ISSUE 10, July 2004
John Pine: A sociable craftsman
Jumping for Joy: Skydiving for charity
Quarterly Communication: Speeches of: the Grand Master, the Pro Grand Master and, Report of the Board of General Purposes
Supreme Grand Chapter: Address of the First Grand Principal and Report of the Committee of General Purposes
Royal Arch: Cheshire gives a lead
  Walking with the greats: Bath Masonic Hall
Motoring in style: Classic Vehicle Club
Masonic education: A daily advancement and Events for your diary
Travel: Portugal
Library & Museum of Freemasonry
International: A warm welcome in Malta
Masonic ritual: Spoilt for choice
Public relations: Sheffield; Dorset; Chelsea Flower Show; Freemasons' Hall
Letters, Book reviews, Gardening

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The road took us to Sesimbra, a small coastal seaside town with stretches of lovely sandy beaches, and music bellowing from loudspeakers set up along the promenade. As it is a fishing town, we were regaled with displays of fresh fish outside restaurants, where it was cooked on open barbeques. With the sun shinning, we enjoyed an inexpensive lunch in the open air.
     It is worth noting that restaurants put such things as bread, paté, local cheeses and butter on the table, and charge extra for each item. If you don’t want some or any of them, send them back and you won’t be charged.
     Our second night we dined at nearby Setubal. Leaving the car, we had to climb a flight of steps, passing a chapel tiled in blue and white, to reach the pousada. Set in the S. Filipe fortress, we enjoyed stunning views across the Sado estuary and the Troia peninsula while sipping glasses of muscatel made from local grapes.
     Our next stop took us to Evora, a UNESCO world heritage town encompassed by a 14th century wall. The buildings have not changed since the 16th century. Fortunately, in every town we visited there is a tourist information centre which is centrally placed and provides information on the local environment.
     We had wanted to take advantage of a guided bus tour but found that, as with all national monuments in the country, most buildings are closed on a Monday, and therefore it wasn’t running. The streets here, as in most of the places we visited, are cobbled and uneven, and tend to be hilly, so wearing comfortable shoes is a must.
     Although there is a pousada in Evora, we had been recommended to the one in Estremoz towards the Spanish border. The country isn’t very wide, but unless you are driving on the motorways, for which there are tolls, the roads can be very windy and a journey can take longer than you might have expected.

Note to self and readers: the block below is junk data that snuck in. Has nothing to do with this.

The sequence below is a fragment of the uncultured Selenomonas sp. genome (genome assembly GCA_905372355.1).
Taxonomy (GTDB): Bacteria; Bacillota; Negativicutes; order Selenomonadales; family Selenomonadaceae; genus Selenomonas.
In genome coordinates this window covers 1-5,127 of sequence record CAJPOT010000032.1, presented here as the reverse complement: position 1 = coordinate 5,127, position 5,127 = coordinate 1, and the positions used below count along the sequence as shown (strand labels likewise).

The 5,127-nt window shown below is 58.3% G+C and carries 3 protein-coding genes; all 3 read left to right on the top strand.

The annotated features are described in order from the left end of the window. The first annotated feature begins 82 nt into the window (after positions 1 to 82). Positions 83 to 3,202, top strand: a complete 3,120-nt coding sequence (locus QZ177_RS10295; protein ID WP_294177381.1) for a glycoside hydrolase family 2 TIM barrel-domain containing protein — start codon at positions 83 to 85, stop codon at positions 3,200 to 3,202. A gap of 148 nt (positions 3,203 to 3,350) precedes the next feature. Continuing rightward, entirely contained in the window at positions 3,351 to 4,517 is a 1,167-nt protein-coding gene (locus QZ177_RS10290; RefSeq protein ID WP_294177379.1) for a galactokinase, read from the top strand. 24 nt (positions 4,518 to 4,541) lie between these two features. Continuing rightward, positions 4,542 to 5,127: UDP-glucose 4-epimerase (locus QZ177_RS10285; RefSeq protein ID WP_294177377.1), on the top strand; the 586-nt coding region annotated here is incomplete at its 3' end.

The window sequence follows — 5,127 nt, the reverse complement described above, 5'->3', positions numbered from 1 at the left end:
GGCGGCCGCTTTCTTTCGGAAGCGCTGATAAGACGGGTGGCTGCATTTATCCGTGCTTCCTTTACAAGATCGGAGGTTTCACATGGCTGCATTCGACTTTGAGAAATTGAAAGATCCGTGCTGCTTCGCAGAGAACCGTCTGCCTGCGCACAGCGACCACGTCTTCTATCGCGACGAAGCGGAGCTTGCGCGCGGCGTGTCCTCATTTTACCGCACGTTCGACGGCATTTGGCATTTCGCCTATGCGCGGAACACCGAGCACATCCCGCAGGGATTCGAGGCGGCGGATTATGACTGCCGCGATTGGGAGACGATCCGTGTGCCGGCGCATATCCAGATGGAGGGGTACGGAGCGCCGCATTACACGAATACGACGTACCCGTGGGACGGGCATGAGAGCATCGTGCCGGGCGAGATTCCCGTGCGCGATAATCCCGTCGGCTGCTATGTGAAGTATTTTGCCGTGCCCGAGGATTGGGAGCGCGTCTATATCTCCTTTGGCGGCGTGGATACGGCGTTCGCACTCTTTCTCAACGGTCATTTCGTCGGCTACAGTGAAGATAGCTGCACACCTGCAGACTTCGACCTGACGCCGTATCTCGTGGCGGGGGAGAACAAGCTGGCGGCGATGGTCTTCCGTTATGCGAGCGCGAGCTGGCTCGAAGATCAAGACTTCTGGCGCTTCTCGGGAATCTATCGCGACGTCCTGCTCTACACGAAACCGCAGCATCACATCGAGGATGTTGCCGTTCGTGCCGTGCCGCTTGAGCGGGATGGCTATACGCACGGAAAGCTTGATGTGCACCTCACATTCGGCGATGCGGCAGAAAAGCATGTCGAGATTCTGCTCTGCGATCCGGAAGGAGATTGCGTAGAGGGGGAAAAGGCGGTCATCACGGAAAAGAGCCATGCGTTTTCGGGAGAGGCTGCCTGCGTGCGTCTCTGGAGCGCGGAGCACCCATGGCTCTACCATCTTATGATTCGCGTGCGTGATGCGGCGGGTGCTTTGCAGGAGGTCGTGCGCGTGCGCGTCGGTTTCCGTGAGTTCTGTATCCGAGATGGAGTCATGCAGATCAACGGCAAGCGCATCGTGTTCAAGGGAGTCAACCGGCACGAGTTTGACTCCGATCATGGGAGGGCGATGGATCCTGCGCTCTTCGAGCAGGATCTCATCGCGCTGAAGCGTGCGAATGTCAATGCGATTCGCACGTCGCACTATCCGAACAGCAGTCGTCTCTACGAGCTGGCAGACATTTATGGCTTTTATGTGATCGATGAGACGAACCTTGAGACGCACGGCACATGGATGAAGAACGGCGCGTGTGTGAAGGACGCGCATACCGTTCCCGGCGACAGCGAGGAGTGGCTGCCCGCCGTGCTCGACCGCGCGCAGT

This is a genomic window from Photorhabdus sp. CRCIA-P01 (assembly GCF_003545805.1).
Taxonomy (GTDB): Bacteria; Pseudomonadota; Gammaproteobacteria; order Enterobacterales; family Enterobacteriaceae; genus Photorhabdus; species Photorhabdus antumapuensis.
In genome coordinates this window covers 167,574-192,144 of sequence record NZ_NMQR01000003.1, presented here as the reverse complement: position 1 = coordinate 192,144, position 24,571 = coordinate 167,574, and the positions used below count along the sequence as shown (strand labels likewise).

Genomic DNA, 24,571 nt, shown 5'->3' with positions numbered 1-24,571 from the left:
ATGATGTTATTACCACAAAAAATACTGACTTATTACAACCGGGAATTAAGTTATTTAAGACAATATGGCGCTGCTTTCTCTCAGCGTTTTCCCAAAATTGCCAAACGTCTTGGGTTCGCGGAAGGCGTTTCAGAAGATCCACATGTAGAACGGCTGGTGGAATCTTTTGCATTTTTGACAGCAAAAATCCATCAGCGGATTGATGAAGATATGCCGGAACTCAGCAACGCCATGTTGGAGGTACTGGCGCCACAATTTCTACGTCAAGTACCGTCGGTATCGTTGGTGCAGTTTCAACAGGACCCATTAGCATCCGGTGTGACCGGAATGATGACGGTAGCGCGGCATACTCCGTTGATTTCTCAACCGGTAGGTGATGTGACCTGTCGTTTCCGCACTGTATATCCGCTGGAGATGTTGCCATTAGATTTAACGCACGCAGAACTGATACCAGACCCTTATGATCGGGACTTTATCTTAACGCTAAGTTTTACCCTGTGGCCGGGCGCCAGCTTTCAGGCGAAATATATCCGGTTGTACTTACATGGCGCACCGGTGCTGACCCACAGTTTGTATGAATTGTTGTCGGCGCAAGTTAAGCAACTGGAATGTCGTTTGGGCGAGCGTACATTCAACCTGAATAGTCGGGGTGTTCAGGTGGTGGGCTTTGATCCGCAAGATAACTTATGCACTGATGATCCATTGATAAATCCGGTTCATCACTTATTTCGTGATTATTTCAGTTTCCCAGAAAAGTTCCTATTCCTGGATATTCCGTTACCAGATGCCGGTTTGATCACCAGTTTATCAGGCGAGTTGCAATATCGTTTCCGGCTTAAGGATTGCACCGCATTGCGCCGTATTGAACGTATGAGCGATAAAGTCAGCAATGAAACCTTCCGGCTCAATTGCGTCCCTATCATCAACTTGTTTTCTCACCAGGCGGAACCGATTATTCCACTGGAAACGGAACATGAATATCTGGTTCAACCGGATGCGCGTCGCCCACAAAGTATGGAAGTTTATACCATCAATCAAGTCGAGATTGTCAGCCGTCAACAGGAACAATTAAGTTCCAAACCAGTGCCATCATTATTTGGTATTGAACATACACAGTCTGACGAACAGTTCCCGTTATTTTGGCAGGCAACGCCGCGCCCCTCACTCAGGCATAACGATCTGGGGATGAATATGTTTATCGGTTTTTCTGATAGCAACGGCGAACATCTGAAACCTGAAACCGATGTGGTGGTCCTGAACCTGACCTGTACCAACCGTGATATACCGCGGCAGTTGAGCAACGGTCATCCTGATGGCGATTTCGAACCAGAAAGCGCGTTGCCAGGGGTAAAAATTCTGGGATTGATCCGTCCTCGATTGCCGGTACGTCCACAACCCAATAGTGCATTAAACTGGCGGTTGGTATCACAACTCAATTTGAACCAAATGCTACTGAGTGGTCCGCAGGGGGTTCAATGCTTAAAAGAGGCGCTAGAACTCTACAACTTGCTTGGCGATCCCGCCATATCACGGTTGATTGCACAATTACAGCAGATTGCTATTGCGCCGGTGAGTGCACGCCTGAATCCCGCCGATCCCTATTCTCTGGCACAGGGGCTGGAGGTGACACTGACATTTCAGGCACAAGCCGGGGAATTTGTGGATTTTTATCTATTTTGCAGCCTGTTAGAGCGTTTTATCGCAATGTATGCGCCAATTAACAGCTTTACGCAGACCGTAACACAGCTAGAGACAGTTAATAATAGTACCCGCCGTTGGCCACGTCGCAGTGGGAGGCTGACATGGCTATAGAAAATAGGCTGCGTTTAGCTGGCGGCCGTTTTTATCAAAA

The pousada at Estremoz, once a castle, is very grand. It was one of the most important fortresses in Alentejo, and one of the favourite residences of the country’s kings and queens. Vasco da Gama received the royal standard here, and the place itself conveys grandeur. The sweeping staircase and the dining room with its high ceilings are particularly outstanding.
     Such things as hairdressers or beauty treatments are not available at pousadas. Here, as with some other pousadas, there is a lovely outdoor swimming pool. Worth noting are the hairdryers in the rooms which are old-fashioned with flat nozzles, so if you do need a good one to style your hair, bring it with you.
     As the places we stayed in are historical, there are two types, historical and regional, they tend to be located in out of the way places, so nipping to a local shop or hairdresser is not a possibility.
     Portugal, at least in the most of the areas we visited, is extremely poor and therefore it is worth bringing everything you need with you rather than hoping to buy it here. Another drawback is that the shops, such as they are, tend to be closed for a couple, if not three hours at lunchtime.
     This was our problem when we visited Arraiolos, the centre for carpet making. Here, you can have a rug of any size handmade to your specific design and colour. Visiting historic places, you soon become accustomed to the distinctive style of weaving.
     Vineyards are everywhere. The pousada arranged a visit for us to the J. Portugal Ramos 400 acres of vineyards. Several varieties of grapes are grown, and our tour included not only the cellars but their bottling and labelling plant. Tastings are available for a small fee, but as I was driving we just bought a bottle of their Marquês de Borba, a DOC Alentejo wine. Another ‘must’ to visit in the area is the Vila Viçosa, used as a summer house for the Royal Family, and now run and owned by a private foundation. The Vila has been beautifully restored and houses many tapestries and paintings. Many of the ceilings are painted, too. Every month concerts are held in the 16th century chapel, which if you are lucky enough to be there, are open to the general public, unlike the beautifully maintained gardens. This area is also famous for its marble, of which quarries can be seen while driving around the area.
     From Estremoz, we drove north to the Flor da Rosa in Crato, a notable example of medieval architecture. Once a monastery, built in the 14th century by the Military Order of Malta in the time of the Crusades, a new part has been added housing modern bedrooms. Excavation work is still going on, and entry is via this. The area is particularly favoured by walkers, as we discovered from some of our fellow guests.
     En route, we visited the Alter do Chão. Covering 800 acres, Portugal’s oldest stud farm. Included is a carriage museum, and one relating to horses and the dress of people involved, dating back to the Middle Ages. Training courses are held here on riding, coupling, falconry and carriage-making, with an open air arena used for events throughout the year.


(above) A bedroom at Crato